Able Archer – Scars


Offering a flavoursome taster of their debut album, due for release in October, Irish band Able Archer has just released new single Scars. Previously the Dublin quintet band has revealed a strong ability to create tracks which arouse the spirit, emotionally ignite the imagination, and stir the listener with anthemic strength. Now they show a fresh and broader adventure to their sound which, though going by just the one song, suggests it will be a key character of the impending Chris Sheldon (Foo Fighters, Biffy Clyro) mixed and produced full-length.

Formed in 2011, Able Archer soon earned a potent local following which branched out as the likes of 2013 debut EP, Bullets, and its successor The Trouble with Strangers two years later, caught ears and imagination alike. Singles like Ghostmaker and The Warden have especially been potent in drawing fan and online radio support and with a live presence to match their adventurous sound Able Archer has established themselves as one of the most exciting propositions to emerge in recent years. It is too early to tell if their album is going to be the trigger to breaching greater attention and spotlights but Scars suggests it is certainly a possibility.

Scars is more of a slow burner compared to the likes of Ghostmaker yet it only needs one listen to leave an imprint, its depths and layers becoming more vocal over subsequent ventures. Rhythms and keys take a hold first, their introduction soon entangled in the melodic suggestiveness of guitar before vocalist Emmet McCaughey shares his distinctive tones. With the infectious stroll of Diarmuid Breathnach’s bass aligning with the equally contagious invention of guitarist Rob McDonnell and the mesmeric lure of Neil Buckley’s keys, the song is soon a magnetic roar with a rising intensity to match the emotional charge of the vocals.

As suggested, the song warrants time to unveil all its strengths but from the first moment with the swinging beats of Seán O’Connor key, Scars captivates while hinting of something to eagerly anticipate in the shape of the band’s upcoming album.

Scars is out digitally now.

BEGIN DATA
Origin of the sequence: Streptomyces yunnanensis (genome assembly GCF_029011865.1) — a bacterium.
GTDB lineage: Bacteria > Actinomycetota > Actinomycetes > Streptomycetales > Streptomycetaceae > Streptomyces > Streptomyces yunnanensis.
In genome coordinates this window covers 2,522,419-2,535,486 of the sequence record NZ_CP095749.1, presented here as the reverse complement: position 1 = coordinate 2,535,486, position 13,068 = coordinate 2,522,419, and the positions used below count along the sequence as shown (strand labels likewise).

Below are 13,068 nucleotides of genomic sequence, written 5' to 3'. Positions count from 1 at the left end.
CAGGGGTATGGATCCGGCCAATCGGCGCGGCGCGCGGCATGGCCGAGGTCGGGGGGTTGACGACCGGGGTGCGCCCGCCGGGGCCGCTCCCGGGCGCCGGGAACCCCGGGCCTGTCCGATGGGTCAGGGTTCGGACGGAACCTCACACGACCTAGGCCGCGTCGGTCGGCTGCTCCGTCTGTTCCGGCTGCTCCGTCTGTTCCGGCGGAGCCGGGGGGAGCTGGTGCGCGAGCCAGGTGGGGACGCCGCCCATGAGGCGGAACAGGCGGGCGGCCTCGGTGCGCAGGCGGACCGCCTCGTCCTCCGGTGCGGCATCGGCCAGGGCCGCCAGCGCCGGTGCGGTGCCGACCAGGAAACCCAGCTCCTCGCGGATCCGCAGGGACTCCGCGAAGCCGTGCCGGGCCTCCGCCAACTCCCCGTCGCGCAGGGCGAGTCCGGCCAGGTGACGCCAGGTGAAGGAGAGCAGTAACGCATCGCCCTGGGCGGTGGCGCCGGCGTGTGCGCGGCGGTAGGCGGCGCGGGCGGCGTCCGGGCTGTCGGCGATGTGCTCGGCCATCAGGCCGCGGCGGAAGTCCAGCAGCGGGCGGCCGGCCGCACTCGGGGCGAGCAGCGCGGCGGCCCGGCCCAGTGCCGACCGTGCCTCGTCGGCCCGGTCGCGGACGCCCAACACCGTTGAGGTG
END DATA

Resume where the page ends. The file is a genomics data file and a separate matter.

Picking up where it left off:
Pete RingMaster 01/09/2016

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Able Archer – The Trouble With Strangers


A full thrilling meal rather than an appetiser of things to come, the deservedly acclaimed and outstanding Bullets EP thrust Irish band Able Archer straight into the eye line of European’s rock underground. Now the Dublin quintet return with its successor The Trouble with Strangers, revealing that their first encounter was no flash in the pan but just one shade in their emerging eclectic and highly flavoursome sound. The four song release is a fascinating and mouth-watering treat for ears and imagination, a proposition which tells expectations never to make assumptions about the band as it reveals new depths and adventure in ideation, songwriting, and their realisation.

Formed in 2011, Able Archer has barely taken a breath in their assault on the live scene, persistently brewing up a potent fan base whilst honing their compelling sound along the way. Bullets last year was a forceful slap upon a broader attention, instantly raising keen appetite and an acclaiming spotlight upon themselves. Now the band spice up their emergence and reputation with Able Archer and Shane Cullen co-produced The Trouble With Strangers EP, and a sizeable compelling offering it is too.

The EP opens with the riotous Ghostmaker, a track which bridges the band’s two releases with its raucous and tenacious energy aligned to new intriguing adventure. From its rowdy countdown the track is a predator in so many ways but as the swiftly engaging tease of guitar shows, it is also a seductive protagonist. Thumping beats make an imposing lure whilst the explosion of raw riffs and grouchy bass bait ignites senses and passions with brawling ease. The track soon settles into a feisty but more composed striding, the beats of drummer Seán O’Connor unrelenting in their drive whilst the gorgeous bass growl crafted by Diarmuid Breathnach is the perfect complement to the potent expressive vocals of Emmet McCaughey. The track grows and bulges with enterprise and imagination through every tempting note and voracious syllable, variation in vocal attack and melodic flames as gripping as the almost cantankerous intimidation elsewhere. The track is exceptional, an intelligently and passionately sculpted anthem few encounters have rivalled this year and last.